Politicians across the spectrum have paid tribute to former Hume MP Alby Schultz, who died last month aged 76.
In Parliament yesterday, Prime Minister Tony Abbott said Mr Schultz was “one of the great characters”.
“He became a Liberal because he did not like the union, which was always calling his mates out on strike,” Mr Abbott said.
The Prime Minister said “you always knew where you stood” with Mr Schultz. “He was famously irascible. On a number of occasions during my time as leader, Alby would storm out of party room meetings.”
Mr Abbott said Mr Schultz spent some time trying to choose his successor for the seat of Hume: “His successor needed, in Alby’s view, two prerequisites. First, he or she had to be a potential cabinet minister and, second, he or she could not be a member of the National Party under any circumstances!”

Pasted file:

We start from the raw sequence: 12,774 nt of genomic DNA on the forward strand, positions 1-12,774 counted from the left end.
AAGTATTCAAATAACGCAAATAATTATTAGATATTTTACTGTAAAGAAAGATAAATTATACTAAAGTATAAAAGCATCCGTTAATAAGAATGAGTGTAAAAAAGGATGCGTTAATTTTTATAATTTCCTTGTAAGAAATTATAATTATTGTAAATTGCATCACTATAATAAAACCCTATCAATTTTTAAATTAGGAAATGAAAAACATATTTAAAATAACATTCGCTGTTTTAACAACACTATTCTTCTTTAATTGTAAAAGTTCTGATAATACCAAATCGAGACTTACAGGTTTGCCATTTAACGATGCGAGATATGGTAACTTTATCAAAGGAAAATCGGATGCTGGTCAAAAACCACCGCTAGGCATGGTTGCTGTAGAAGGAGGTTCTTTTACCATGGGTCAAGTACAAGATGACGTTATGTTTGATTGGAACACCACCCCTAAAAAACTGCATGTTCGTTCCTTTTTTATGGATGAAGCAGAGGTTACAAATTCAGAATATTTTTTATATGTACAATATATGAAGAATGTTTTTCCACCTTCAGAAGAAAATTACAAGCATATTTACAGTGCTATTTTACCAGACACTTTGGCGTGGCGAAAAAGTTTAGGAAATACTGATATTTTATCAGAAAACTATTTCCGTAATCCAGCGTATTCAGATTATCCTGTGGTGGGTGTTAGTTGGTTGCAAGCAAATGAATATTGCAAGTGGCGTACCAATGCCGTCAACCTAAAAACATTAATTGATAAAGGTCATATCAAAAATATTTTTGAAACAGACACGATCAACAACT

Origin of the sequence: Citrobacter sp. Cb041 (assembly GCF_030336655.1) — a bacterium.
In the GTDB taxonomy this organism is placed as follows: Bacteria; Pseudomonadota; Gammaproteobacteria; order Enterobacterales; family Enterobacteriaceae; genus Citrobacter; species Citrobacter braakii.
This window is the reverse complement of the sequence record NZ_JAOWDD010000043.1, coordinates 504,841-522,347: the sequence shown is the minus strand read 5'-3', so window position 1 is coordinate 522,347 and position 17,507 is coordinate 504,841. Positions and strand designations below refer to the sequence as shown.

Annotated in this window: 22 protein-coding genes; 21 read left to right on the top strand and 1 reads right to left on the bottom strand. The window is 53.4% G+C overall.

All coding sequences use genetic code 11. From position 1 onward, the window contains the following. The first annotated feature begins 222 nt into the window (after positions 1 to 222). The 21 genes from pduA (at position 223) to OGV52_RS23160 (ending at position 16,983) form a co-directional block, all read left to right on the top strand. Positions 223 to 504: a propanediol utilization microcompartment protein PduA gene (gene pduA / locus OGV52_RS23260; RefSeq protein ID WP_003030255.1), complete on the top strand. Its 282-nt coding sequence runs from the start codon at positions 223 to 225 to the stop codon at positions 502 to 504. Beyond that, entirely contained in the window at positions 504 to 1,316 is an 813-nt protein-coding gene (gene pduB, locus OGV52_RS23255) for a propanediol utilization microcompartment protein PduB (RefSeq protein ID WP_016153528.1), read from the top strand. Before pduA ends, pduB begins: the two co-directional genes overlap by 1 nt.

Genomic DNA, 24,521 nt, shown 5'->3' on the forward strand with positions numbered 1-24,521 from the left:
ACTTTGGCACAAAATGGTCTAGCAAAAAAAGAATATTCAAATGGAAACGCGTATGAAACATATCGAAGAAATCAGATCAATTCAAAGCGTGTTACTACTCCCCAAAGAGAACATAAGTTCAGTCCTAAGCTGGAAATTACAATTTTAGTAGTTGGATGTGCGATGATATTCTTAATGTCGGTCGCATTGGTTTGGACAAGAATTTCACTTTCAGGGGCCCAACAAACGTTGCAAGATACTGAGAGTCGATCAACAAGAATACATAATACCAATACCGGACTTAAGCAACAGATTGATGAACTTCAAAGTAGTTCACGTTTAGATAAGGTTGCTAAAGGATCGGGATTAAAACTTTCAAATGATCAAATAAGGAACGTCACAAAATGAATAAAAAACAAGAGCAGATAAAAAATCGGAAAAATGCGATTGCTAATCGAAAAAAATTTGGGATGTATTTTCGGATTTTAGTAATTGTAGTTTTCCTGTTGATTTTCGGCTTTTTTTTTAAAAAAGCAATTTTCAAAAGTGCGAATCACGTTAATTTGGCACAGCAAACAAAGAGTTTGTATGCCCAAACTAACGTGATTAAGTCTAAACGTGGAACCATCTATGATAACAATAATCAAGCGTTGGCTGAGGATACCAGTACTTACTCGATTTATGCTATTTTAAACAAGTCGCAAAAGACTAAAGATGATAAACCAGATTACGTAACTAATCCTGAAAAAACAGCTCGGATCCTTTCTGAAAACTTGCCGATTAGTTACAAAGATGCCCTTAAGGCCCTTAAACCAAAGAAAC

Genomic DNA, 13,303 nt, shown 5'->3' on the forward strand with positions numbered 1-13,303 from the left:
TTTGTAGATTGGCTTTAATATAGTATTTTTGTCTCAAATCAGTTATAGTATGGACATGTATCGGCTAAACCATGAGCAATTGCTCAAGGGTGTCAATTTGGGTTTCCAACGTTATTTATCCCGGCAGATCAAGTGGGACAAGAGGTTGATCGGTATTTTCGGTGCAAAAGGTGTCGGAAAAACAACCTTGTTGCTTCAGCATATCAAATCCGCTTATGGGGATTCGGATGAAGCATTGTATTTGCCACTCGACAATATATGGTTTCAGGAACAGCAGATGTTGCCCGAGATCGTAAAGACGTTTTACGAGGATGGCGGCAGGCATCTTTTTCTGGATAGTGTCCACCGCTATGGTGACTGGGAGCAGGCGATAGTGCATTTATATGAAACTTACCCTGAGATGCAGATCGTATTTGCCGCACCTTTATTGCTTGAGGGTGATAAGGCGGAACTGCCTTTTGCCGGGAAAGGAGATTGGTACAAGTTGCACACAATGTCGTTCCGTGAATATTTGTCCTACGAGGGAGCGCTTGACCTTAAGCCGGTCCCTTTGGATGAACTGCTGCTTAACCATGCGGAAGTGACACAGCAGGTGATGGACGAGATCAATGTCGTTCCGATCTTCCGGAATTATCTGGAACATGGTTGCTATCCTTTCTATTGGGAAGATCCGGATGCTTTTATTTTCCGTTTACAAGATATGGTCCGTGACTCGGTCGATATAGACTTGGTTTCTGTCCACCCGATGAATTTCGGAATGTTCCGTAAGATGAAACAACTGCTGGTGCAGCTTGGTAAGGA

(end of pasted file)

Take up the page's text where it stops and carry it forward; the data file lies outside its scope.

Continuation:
That successor was Angus Taylor, who told Parliament Mr Schultz was straightforward and honourable. “He asked for loyalty and he gave it as well. One of his former state colleagues recently said, ‘When you had Alby on your side, you had his whole heart. Half measures weren’t possible.’ To me, that pretty much sums him up.”
The Labor leader Bill Shorten recalled that when Mr Schultz gave his final speech in Parliament he said it was the second draft. Quoting Mr Schultz, Mr Shorten said:
“‘I wrote one, and my wife read it and she said to me, ‘You’re not seriously going to bring that into the chamber, are you?’ She said, ‘You really do have to write something a little bit softer than that, love.”
And, as he did so often in their 53 years of marriage, Alby deferred to Gloria’s judgement.”
Other Parliamentarians will have an opportunity to pay tribute to Mr Schultz on another sitting day.